Imagine you can slurp a spicy, mouth-watering noodle bowl on a rainy night.
Even when it is instant, thanks to the King of Noodles (they even have a noodle museum in Yokohama).
Japanese, Korean, Chinese, Thailand and Vietnamese; all love this staple.
Take the Korean and Vietnamese samples.
Both are known for North and South.
Both seem to have become what they fought against (Korean industrial might resembles Japan’s rising sun in the 80’s, while post-war Vietnam is defining its multi-polar identity i.e. Chinese, Franco-Russian, or APEC).
These emerging blocks interact and influence one another: young Vietnamese love Korean soaps and stars (Rain), while the Korean invest heavily in Vietnam’s young workforce (who might not endorse the 55-hr work ethic, due to the lingering French laissez-faire 35-hr work week, with coffee and cigarette breaks).
When these cultures export themselves, they stake out block by block, with the Korean districts in Wilshire District (LA) and Garden Grove (OC); similar pattern emerges as the Vietnamese found work in Silicon Valley or Camp Pendleton near Little Saigon enclave.
The threat that ties all these disparage cultures (island-apart, literally) is the string noodle, originated in pre-Marco Polo China.
Even Samsung started out as a noodle company.
The Asian retail gal might be in suit, in compliance with industrial codes, but at lunch time, reverts back to her larger cultural codes (segregated, slurping and spicy).
Those culture groups now come face to face with modernity, under the disguise of free trade. Samsung or Sony? Toyota or Tata? Coke or Pepsi (wherever there is Pepsi, there is music, but not “the real thing”).
I used to work on the same team with my dear Korean colleague, and our markets were literally side-by-side (geographically, but culturally apart, just like Tijuana and San Diego).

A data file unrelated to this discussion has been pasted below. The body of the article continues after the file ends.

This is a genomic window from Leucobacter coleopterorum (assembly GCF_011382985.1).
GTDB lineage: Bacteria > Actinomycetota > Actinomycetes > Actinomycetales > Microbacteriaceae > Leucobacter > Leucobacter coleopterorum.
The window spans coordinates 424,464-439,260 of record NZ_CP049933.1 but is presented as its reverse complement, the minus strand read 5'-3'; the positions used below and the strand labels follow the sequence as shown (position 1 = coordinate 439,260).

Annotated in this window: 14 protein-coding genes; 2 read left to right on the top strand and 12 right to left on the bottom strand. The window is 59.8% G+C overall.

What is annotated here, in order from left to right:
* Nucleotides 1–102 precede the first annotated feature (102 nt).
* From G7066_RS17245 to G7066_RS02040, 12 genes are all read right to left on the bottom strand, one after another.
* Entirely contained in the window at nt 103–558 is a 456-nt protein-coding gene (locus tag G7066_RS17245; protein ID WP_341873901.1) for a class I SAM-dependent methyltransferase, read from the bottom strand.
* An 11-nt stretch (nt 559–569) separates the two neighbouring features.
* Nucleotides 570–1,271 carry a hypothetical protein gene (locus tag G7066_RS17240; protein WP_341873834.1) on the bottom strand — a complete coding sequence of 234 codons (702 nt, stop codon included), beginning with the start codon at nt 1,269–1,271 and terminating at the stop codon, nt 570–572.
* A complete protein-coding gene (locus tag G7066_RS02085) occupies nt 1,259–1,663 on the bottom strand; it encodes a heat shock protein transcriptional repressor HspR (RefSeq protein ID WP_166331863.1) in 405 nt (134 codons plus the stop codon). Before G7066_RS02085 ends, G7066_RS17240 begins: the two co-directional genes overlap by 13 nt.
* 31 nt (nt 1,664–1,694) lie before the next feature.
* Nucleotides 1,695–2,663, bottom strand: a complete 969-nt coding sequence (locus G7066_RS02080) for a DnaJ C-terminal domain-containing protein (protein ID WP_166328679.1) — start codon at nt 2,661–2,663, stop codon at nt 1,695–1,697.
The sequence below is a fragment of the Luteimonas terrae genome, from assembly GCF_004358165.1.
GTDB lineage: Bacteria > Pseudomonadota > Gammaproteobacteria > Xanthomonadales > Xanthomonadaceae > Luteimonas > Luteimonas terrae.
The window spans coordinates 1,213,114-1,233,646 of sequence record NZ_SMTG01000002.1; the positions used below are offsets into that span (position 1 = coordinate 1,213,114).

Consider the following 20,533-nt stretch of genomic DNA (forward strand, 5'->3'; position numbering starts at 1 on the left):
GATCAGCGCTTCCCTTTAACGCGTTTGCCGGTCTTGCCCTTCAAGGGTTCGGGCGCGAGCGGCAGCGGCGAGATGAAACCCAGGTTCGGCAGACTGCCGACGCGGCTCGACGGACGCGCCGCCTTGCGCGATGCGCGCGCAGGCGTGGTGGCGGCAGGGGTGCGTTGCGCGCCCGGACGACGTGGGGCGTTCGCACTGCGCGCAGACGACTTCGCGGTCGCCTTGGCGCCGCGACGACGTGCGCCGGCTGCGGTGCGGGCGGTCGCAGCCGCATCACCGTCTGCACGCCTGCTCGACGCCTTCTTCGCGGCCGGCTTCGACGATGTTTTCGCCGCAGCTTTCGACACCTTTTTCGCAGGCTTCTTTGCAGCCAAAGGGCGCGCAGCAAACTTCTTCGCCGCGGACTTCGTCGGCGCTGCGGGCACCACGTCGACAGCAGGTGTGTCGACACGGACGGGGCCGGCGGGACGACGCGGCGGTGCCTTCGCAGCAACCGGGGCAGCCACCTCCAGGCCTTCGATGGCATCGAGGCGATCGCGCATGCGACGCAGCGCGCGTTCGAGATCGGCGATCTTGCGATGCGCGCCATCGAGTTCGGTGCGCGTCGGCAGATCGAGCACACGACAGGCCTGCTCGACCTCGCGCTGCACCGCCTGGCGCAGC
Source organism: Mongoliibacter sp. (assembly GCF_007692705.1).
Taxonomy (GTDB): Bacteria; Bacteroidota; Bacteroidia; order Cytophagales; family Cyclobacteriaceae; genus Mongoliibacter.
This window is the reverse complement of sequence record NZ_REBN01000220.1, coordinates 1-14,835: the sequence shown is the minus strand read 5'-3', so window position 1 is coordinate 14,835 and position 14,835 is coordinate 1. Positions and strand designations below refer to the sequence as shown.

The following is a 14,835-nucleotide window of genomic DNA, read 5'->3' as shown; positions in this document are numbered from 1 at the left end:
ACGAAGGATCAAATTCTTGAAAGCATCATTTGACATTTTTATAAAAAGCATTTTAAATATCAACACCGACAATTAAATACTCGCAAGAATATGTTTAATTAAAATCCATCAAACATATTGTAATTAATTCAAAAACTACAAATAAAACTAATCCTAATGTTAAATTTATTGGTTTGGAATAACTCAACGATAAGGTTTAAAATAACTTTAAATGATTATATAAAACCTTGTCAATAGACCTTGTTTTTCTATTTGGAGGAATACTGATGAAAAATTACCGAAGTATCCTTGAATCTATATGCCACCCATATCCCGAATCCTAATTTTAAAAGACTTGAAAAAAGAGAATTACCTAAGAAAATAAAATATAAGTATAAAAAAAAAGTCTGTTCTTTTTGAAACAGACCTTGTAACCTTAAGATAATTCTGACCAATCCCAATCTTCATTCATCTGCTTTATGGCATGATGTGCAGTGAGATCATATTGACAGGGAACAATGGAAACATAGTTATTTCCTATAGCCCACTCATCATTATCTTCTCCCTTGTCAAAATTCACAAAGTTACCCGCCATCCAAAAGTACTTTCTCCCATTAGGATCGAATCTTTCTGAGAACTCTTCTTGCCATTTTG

Companies which try to expand to Asian markets need to understand these deep divides, the same as found in Europe or Latin America.
At least, shrewd observers can count on a set of common denominators i.e. food, fun and festivities.
Cultures are moving targets. But underneath, there are forces at work . The average person on the street just know they have changed, slowly, to becoming what their parents and grandparents had once detested (leaving the local village for a global one).
The collective self is giving way to the individual self (see Last Train Home, where inter-generational conflict was played out on their annual journey back to the village).
Consequently, you can take any of the above folks out of the noodle shop, but you can’t take the noodle away from them. Not on a cold day, or rainy day.
That’s what triggered the invention of instant ramen. Our noodle King saw a need (why all these people have to stand in the rain, waiting their turn to order noodle). That solution has been the key to unlock a kingdom, where modernity (speed, efficiency and technology – food processing) was married to tradition (childhood memory, communal activity and uncompromising taste). It’s all in the spices. At least, it was one of the triggers for Columbus to set sail and discover a rounded Earth. The end of all journeys it seems, is to come home and learn to know the place for the first time. That place, for a lot of people, has noodle waiting albeit in instant packages.